On Durban's Docks
Zulu Workers, Rural Households, Global Labor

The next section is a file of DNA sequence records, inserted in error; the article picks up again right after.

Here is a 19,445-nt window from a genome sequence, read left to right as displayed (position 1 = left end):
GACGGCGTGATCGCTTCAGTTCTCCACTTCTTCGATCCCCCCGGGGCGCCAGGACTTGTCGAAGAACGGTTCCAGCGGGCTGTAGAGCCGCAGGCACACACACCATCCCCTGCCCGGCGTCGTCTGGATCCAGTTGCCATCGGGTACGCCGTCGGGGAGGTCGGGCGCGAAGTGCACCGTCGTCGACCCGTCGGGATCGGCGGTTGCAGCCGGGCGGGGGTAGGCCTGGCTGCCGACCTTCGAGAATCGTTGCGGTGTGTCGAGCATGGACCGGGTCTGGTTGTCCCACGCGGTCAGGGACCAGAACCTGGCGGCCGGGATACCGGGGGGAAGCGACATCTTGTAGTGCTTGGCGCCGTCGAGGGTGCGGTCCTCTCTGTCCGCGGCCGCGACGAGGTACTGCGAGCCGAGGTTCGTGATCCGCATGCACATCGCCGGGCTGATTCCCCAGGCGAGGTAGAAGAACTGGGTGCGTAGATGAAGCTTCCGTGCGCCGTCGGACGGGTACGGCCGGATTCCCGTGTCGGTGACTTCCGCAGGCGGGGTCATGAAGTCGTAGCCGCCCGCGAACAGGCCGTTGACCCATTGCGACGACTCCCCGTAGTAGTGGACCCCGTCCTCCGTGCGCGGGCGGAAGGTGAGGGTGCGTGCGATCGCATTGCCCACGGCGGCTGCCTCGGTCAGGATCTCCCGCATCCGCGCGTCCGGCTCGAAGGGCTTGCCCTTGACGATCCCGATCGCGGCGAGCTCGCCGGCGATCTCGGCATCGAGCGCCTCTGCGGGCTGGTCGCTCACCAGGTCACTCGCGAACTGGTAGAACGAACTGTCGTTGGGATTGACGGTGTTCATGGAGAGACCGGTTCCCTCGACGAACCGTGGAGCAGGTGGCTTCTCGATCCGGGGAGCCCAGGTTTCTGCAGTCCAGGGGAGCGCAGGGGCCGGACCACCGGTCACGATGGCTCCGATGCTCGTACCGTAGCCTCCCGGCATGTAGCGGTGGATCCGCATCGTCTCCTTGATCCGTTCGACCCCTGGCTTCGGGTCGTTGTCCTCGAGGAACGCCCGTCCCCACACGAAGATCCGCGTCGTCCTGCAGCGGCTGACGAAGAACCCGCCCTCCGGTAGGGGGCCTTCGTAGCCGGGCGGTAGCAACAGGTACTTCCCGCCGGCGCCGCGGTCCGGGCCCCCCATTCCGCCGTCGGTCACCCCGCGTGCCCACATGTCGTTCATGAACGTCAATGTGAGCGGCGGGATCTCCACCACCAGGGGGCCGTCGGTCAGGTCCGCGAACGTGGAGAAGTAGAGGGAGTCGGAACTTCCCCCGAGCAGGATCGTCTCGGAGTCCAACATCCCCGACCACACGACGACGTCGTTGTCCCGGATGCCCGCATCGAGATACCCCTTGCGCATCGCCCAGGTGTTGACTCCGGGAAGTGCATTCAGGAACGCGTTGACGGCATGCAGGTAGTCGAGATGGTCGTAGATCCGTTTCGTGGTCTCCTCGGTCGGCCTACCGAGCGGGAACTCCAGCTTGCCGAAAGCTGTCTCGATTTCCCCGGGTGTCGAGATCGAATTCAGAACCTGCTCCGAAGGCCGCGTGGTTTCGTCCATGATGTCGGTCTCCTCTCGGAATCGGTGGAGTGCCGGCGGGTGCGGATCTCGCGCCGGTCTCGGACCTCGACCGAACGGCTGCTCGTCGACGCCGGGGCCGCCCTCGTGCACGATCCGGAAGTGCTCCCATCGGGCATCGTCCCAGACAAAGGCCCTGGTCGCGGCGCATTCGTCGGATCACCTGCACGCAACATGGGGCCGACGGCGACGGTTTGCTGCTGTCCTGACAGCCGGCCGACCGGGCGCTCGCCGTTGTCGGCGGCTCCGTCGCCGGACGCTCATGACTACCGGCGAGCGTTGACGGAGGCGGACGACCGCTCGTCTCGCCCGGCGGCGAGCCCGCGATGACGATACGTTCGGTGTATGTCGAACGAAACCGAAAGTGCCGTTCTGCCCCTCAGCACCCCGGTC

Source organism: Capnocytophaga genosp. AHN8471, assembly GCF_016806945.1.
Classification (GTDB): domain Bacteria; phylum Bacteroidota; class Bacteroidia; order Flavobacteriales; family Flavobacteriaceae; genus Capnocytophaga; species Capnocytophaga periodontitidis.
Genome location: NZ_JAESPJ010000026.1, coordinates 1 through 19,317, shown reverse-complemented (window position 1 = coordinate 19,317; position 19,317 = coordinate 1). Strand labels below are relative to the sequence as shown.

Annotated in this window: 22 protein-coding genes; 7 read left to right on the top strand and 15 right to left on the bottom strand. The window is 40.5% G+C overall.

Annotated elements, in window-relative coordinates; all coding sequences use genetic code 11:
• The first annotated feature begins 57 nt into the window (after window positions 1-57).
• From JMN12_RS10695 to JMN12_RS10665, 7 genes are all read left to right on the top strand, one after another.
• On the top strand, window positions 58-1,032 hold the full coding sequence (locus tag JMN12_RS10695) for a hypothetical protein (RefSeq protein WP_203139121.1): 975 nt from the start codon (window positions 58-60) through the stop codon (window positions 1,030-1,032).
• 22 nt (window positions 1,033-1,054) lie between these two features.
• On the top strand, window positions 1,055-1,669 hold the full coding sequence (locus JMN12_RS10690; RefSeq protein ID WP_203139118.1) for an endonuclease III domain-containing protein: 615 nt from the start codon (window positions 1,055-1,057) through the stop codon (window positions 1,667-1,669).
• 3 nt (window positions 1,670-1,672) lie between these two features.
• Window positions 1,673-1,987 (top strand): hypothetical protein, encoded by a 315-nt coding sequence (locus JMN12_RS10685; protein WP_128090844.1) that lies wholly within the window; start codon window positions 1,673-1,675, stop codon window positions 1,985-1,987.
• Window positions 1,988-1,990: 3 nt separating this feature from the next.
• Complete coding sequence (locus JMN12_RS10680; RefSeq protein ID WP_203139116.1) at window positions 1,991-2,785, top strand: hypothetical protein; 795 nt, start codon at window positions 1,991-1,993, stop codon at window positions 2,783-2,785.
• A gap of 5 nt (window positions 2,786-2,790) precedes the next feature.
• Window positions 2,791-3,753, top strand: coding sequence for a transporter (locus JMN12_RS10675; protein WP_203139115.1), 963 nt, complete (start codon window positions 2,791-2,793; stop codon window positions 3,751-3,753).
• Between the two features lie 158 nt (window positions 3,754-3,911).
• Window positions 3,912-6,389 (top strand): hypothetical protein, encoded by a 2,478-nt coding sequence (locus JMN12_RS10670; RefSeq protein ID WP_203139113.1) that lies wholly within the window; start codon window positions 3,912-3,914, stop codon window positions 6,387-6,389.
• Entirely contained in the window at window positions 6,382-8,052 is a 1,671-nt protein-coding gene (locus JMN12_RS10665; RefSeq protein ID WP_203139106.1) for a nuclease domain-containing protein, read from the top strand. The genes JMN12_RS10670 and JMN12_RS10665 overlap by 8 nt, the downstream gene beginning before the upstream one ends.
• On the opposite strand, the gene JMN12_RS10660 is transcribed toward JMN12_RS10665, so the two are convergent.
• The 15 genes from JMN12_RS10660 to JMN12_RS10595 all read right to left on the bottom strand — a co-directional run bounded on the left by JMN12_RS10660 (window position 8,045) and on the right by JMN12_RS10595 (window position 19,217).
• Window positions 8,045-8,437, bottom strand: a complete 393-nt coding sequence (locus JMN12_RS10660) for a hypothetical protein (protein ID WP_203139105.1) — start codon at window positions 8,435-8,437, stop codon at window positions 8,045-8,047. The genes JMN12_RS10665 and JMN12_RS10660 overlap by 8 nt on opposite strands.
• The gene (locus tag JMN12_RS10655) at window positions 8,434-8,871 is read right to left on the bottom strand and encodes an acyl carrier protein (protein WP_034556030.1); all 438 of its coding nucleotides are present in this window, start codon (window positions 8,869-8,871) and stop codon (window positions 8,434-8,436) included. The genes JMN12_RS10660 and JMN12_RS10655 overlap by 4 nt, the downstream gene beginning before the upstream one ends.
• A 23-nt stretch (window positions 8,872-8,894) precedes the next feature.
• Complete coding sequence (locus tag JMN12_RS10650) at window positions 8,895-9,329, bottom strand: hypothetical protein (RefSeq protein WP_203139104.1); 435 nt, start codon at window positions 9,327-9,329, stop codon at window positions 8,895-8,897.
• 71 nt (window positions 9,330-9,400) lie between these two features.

On Durban's Docks focuses on dock labor in early apartheid Durban, South Africa's main port city and a crucial node in the trade and communication networks of the Indian Ocean and the British Empire. Although the labor of Zulu migrant dock workers made global trade possible, they lived their lives largely in isolation, both socially and economically, from these global networks. Using seventy-seven oral histories and extensive archival research, Ralph Callebert examines the working and living conditions of Durban's dock workers and the livelihoods of their rural households. These households relied on a combination of wage labor, pilferage, informal trade, and the rural economy. Dock workers' experiences were thus more intricate than a focus on wage labor alone could capture. Foregrounding such multifaceted livelihoods, Callebert considers the dynamics of gender within dock workers' households as well as their complicated political identities, including their economic nationalism and fervent anti-Indian sentiments. On Durban's Docks thus offers a new approach to the study of labor on the subcontinent and globally, questioning the relevance of the predominant wage labor paradigm for Africa and for the Global South. Ralph Callebert teaches history at the University of Toronto.